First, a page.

“A son honors his father, and a servant his master. If I am a father, where is the honor due me? If I am a master, where is the respect due me?” says the Lord Almighty. “It is you, O priests, who show contempt for my name.
Happy 60th Betty and Phil
Queen Elizabeth and Prince Philip are celebrating their 60th, and BBC has provided us with 60 wedding tidbits including ones of wealth:
The Queen's bridal veil was made of tulle and held by a tiara of diamonds. This tiara was made for Queen Mary in 1919. It was made from re-used diamonds taken from a necklace/tiara purchased by Queen Victoria from Collingwood and Co and a wedding present for Queen Mary in 1893. In August 1936, Queen Mary gave the tiara to Queen Elizabeth from whom it was borrowed by Princess Elizabeth for her wedding in 1947.... and ones of war-time austerity:
The two Royal kneelers, used during the service, were covered in rose pink silk. They were made from orange boxes, due to war time austerity, and date stamped 1946.It's an interesting journey into another time, another place, and makes a nice Sunday read.
Steve Greenhut, editorial writer at the OCRegister, is a years-long friend. We talk frequently about property rights, crazed greenies, global warming hysteria and other common interests.
We almost never talk about the war, because as a libertarian, Greenhut has been against it since day one, and his normally clear vision gets clouded, as in his column today:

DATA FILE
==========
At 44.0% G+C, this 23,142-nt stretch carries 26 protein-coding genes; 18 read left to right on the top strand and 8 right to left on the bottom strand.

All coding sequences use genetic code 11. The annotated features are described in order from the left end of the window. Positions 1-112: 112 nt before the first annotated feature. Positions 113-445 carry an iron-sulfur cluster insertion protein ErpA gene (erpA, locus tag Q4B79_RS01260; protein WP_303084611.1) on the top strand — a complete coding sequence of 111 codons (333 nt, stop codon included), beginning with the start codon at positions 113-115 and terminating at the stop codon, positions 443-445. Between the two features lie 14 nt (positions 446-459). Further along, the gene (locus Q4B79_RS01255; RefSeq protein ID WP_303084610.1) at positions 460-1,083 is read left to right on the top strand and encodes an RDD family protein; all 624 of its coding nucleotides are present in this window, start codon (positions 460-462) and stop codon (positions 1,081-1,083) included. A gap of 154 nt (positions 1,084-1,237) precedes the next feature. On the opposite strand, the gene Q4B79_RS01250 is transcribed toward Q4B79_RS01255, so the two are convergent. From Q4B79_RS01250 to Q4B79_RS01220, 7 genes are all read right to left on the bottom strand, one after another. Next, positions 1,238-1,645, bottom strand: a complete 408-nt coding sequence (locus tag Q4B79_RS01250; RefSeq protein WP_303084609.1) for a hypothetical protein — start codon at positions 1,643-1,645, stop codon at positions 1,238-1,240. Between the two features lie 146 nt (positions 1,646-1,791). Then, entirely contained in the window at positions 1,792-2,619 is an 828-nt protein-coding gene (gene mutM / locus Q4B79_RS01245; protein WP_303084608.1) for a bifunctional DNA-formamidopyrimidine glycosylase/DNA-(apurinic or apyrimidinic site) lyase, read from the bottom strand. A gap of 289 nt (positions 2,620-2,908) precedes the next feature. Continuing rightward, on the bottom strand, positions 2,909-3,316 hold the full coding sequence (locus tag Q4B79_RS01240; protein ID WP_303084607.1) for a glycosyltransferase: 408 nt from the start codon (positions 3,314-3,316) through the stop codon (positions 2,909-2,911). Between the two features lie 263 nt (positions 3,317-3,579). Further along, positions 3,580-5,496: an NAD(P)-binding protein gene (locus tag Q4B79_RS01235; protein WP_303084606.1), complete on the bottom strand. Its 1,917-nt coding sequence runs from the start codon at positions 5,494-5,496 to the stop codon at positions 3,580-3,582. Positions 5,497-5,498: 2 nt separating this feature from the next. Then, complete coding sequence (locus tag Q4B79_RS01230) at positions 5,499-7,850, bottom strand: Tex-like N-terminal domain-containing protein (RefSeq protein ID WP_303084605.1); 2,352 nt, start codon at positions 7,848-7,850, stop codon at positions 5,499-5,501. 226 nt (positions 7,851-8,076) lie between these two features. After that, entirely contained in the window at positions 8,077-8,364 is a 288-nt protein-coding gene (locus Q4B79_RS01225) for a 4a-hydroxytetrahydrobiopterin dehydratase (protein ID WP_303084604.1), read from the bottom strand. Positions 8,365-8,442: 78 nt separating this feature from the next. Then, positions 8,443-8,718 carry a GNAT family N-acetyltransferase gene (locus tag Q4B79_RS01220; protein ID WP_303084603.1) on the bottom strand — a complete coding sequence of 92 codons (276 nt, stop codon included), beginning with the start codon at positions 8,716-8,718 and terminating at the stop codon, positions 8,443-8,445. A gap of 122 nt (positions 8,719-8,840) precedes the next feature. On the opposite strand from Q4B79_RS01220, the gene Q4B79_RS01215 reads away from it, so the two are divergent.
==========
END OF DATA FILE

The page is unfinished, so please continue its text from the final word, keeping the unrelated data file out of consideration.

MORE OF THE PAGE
One of the most disturbing lessons I've learned following the 9/11 attacks is that many people will go along with just about any government-imposed outrage if it's couched in the right terms and plays on their fears.Pretty much anyone, Steve? Where are the cases in point? Who's been harassed? Who's been imprisoned? If you think the targets are "anyone," then our legal targets will shrink to pretty much no one, and the Islamists will have successfully exploited our freedoms in their efforts to take our freedoms away from us.
In the past few years, we've seen the federal government become increasingly aggressive in its efforts to spy on, detain, wiretap, monitor, imprison, search and harass not only suspected "enemy combatants" but pretty much anyone, at its discretion.
Greenhut's focus is Manzanar, the internment camp for Japanese-Americans in WWII:
One columnist, quoted in the book, "Reflections," about the Manzanar relocation center in California, made this argument: "I'm for the immediate removal of every Japanese on the West Coast to a point deep in the interior … let 'em be pinched, hurt, hungry … let us have no patience with the enemy or with anyone who carry his blood. Personally, I hate the Japanese."Hindsight can be 20/20, but Greenhut should understand that among all those unjustly interned were some whose interment was good for us and for the war effort -- something Greenhut dismisses with:
Last year when I first researched this topic, I found such bile to be common in newspapers. At the time, The Orange County Register's longtime co-publisher R.C. Hoiles was one of the only West Coast newspaper publishers to come out against the internment.
The justification was to protect against espionage and sabotage, although there was scant evidence that Japanese-Americans and Japanese nationals living on the West Coast had engaged in any such activities.But how could there be evidence unless there was the sort of spying on, wiretapping and monitoring that Greenhut abhors?